Being next-to-naked with strangers in a scorching room with troughs draining flaky strings of sloughed off dead skin cells? Not everyone’s idea of a vacation. But there is a reason why Moroccan hammams have been around for centuries. Most locals go at least once a week to gossip while sweating, bathing and exfoliating. The intense heat opens the pores, the soaps and scrubs moisturize and exfoliate the skin, and the combination of vigorous massage and intense heat leave you blissfully lightheaded.
For the average tourist, entering a hammam can be an
intimidating endeavour. There are no instructions, few have English-speaking
staffs, and the warren of heated, domed rooms remain at temperatures far
harsher than Westerners might be used to.
A new breed of hammams aims to make the local
experience more accessible, by adapting Moroccan tradition to Western
sensibilities. The best, by far, is at the palatial hotel La Mamounia, in Marrakesh.
Sitting on the 200-year-old gardens of Prince Moulay Mamoun, this recently
renovated grand dame hotel embodies the cinematic Casablanca-era glamour that
has long lured travellers to Morocco.
Just like traditional hammams, which sit oft-unmarked
down the winding alleyways of the souk, La Mamounia’s spa feels like a secret
den. Passing through an elaborately-tiled courtyard of gurgling fountains, you
wind down a candlelit, cobalt-hued stairway. You emerge into the hushed silence
of a subterranean room where hand-carved stone arches frame a reflecting pool
lit by oversized lanterns of cream and crimson.
In lieu of stripping directly down to my skivvies, I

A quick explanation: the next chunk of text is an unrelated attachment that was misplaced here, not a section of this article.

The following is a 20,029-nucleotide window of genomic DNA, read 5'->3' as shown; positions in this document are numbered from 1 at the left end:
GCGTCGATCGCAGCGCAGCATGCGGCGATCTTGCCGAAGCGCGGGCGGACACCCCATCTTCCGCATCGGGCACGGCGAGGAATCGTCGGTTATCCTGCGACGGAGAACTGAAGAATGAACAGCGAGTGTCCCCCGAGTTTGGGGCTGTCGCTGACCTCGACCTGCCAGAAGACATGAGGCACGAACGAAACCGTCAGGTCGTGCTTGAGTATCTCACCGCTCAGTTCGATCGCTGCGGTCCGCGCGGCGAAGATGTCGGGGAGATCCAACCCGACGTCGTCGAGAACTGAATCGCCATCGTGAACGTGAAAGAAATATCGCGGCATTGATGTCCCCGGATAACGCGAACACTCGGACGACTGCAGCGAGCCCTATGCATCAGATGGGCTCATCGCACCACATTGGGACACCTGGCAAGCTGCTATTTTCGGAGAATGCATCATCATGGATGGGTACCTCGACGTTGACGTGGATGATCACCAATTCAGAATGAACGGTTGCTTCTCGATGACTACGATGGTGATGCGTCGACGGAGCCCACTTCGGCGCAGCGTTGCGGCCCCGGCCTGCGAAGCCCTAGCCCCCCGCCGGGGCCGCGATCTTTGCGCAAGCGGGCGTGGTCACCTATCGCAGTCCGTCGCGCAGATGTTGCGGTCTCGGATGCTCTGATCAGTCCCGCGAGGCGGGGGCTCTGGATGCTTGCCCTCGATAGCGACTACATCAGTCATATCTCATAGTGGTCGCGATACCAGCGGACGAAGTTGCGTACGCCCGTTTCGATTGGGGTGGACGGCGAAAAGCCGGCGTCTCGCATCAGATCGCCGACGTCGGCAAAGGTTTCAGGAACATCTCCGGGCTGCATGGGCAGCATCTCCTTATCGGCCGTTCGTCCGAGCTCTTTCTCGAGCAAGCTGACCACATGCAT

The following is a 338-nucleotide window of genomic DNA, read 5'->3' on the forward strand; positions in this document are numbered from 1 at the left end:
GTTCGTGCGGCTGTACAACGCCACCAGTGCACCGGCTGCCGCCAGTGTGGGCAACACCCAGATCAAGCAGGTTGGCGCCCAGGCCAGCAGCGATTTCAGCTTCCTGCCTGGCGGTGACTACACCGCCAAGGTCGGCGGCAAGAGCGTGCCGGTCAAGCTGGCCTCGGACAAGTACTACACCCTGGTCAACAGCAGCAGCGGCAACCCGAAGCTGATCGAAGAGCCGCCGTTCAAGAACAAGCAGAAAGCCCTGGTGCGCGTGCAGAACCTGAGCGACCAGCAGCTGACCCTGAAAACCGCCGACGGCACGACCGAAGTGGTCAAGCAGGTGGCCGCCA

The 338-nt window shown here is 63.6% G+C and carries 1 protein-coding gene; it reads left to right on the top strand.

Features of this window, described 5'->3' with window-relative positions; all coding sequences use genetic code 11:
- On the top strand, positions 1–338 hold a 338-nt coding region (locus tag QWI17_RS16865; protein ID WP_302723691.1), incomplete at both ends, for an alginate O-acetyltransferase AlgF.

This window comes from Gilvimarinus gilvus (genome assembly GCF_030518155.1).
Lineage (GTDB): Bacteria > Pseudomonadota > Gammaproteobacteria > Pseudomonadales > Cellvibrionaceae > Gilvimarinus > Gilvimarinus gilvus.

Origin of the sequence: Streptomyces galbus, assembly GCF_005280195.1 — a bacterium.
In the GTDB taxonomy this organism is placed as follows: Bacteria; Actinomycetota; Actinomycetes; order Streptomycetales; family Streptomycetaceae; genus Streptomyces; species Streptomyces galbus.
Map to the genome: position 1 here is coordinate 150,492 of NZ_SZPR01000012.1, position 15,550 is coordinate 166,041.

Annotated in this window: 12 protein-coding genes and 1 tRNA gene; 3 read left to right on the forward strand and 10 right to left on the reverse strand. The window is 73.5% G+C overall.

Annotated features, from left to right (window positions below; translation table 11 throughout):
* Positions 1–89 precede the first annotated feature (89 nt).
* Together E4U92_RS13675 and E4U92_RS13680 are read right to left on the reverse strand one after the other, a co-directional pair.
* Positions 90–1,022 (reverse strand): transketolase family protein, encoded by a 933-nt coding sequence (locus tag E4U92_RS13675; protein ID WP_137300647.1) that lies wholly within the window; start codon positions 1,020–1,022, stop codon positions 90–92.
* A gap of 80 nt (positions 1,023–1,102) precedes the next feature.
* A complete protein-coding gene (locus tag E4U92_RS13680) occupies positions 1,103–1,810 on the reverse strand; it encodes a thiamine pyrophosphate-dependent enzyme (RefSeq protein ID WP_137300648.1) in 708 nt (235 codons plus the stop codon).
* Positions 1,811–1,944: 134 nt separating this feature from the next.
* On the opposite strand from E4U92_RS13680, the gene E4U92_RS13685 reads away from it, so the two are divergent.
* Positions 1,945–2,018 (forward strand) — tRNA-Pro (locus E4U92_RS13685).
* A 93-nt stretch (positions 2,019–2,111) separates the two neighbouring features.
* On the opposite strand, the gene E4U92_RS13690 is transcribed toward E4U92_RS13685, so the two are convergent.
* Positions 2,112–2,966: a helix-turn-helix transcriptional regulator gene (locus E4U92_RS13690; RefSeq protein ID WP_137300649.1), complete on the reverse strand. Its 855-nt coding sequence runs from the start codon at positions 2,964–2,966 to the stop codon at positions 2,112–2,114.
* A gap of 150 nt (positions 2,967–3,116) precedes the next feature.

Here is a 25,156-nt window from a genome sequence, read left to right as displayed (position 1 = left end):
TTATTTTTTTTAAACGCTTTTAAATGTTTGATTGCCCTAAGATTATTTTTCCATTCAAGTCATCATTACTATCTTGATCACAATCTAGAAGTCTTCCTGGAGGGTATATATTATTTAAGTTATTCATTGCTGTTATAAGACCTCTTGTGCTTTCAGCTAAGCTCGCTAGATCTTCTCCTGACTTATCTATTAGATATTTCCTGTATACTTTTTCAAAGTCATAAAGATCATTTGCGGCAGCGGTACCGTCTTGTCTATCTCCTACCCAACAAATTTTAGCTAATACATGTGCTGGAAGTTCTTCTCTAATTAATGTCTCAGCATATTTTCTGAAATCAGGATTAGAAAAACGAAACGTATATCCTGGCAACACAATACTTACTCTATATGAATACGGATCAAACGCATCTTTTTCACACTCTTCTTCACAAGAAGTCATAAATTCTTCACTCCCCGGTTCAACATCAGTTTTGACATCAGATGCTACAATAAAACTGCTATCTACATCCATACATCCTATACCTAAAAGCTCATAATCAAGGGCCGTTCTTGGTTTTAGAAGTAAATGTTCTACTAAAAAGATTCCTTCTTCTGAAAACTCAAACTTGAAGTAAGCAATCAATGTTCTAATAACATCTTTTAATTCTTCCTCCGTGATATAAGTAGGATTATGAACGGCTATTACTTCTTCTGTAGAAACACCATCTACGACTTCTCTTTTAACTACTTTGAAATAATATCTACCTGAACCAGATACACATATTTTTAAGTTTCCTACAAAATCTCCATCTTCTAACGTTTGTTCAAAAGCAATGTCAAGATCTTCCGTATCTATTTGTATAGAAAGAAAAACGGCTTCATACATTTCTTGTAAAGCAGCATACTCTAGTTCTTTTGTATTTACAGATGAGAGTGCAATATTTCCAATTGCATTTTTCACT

donned an ultra-plush Kashwere robe and cute Havianas flip-flops for the walk
to the hammam area. Here, I disrobed and reclined in a private black marble
cave, the steam filling my lungs and, they tell me, opening my pores. Therapists
adjust the temperatures for less hearty types like me (an Irish girl who faints
at Bikram yoga), but you will still get an intense sweat going.
After 15 or 20 restorative minutes, a bathing
suit-clad therapist arrived to guide me through the treatment. This is the real
blessing of the more modern hammam experience as tourists lacking in Arabic
skills often bumble around the souk hammams naked and confused about when to
soap, when to scrub and why that large woman threw a bucket of icy water over
The rest of my treatment was a similarly smooth
introduction to the mysteries of this steamy tradition: in lieu of the
glycerine and olive soap of the souks, I was scrubbed with the hotel’s purer
version, a simple mix of pressed olives and salt. The industrial sand-paper
texture of the traditional exfoliating kessa glove was replaced with a slightly gentler version. And
after it had done its duty removing layer after layer of travel grit and grime,
my newly exposed layer of skin was coated in mineral-rich clay from the Atlas
Mountains. The clay, or ghassoul, draws
toxins from the skin as it hardens.
It is at this point that you might yearn for the bustling,
social, sauna-like atmosphere of the traditional
hammam as you must lie naked on a slab of marble while the clay hardens. As
awkward as it is to bathe topless with strangers, being alone, arrayed naked on
a platform in a doorless room made me feel a bit like a body on an operating
table. However, my perseverance was rewarded when the therapist returned,
washing the mud away with fragrant almond soap and anointing my skin in moisturizing
argan oil. Sweeter rewards lay in the culminating massage, where my skin was
further softened by amber honey scrubs and toning rose cream while being
thoroughly kneaded by hot local Tadelakt stones (the very same ones that form
those ornate entrance archways).
Though La Mamounia and the new crop of modern hammams are
more Westernized, they still channel Morocco’s ability to simultaneously
transfix all the senses. I emerged from that subterranean cocoon floating on
the minty sweetness of my post-treatment tea, the rosy scent of my skin mixing
with the bougainvillea in the gardens, my eyes drowsily romanced by the
intricate stonework and tiled courtyards. Modern but with a sense of place. You
cannot ask for much more from a spa treatment.
Other modern hammams in Marrakesh: